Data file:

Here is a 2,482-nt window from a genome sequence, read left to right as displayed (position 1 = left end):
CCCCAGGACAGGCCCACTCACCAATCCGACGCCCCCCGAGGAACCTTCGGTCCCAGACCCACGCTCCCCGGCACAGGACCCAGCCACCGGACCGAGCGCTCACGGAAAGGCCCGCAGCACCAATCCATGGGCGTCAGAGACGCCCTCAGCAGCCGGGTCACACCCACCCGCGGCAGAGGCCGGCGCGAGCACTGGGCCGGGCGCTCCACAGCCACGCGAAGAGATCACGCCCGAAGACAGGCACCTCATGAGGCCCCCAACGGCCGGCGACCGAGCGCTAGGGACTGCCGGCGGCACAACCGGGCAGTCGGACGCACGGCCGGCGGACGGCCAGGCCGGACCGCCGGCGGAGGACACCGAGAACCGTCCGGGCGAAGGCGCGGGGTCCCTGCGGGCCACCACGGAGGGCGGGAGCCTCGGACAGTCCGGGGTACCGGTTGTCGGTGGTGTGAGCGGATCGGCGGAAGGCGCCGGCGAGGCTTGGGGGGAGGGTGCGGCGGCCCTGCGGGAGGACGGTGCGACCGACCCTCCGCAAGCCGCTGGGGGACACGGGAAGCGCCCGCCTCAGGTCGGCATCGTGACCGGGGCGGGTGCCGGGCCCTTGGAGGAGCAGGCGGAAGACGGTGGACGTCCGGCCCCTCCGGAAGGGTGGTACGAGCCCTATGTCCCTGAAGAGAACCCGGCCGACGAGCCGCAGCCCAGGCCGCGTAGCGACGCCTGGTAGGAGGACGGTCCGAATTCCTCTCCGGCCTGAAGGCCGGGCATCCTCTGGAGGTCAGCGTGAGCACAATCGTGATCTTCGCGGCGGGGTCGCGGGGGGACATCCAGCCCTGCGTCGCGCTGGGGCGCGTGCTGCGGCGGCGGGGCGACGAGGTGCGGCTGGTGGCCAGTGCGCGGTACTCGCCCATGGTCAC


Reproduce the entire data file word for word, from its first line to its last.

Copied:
Here is a 2,482-nt window from a genome sequence, read left to right as displayed (position 1 = left end):
CCCCAGGACAGGCCCACTCACCAATCCGACGCCCCCCGAGGAACCTTCGGTCCCAGACCCACGCTCCCCGGCACAGGACCCAGCCACCGGACCGAGCGCTCACGGAAAGGCCCGCAGCACCAATCCATGGGCGTCAGAGACGCCCTCAGCAGCCGGGTCACACCCACCCGCGGCAGAGGCCGGCGCGAGCACTGGGCCGGGCGCTCCACAGCCACGCGAAGAGATCACGCCCGAAGACAGGCACCTCATGAGGCCCCCAACGGCCGGCGACCGAGCGCTAGGGACTGCCGGCGGCACAACCGGGCAGTCGGACGCACGGCCGGCGGACGGCCAGGCCGGACCGCCGGCGGAGGACACCGAGAACCGTCCGGGCGAAGGCGCGGGGTCCCTGCGGGCCACCACGGAGGGCGGGAGCCTCGGACAGTCCGGGGTACCGGTTGTCGGTGGTGTGAGCGGATCGGCGGAAGGCGCCGGCGAGGCTTGGGGGGAGGGTGCGGCGGCCCTGCGGGAGGACGGTGCGACCGACCCTCCGCAAGCCGCTGGGGGACACGGGAAGCGCCCGCCTCAGGTCGGCATCGTGACCGGGGCGGGTGCCGGGCCCTTGGAGGAGCAGGCGGAAGACGGTGGACGTCCGGCCCCTCCGGAAGGGTGGTACGAGCCCTATGTCCCTGAAGAGAACCCGGCCGACGAGCCGCAGCCCAGGCCGCGTAGCGACGCCTGGTAGGAGGACGGTCCGAATTCCTCTCCGGCCTGAAGGCCGGGCATCCTCTGGAGGTCAGCGTGAGCACAATCGTGATCTTCGCGGCGGGGTCGCGGGGGGACATCCAGCCCTGCGTCGCGCTGGGGCGCGTGCTGCGGCGGCGGGGCGACGAGGTGCGGCTGGTGGCCAGTGCGCGGTACTCGCCCATGGTCAC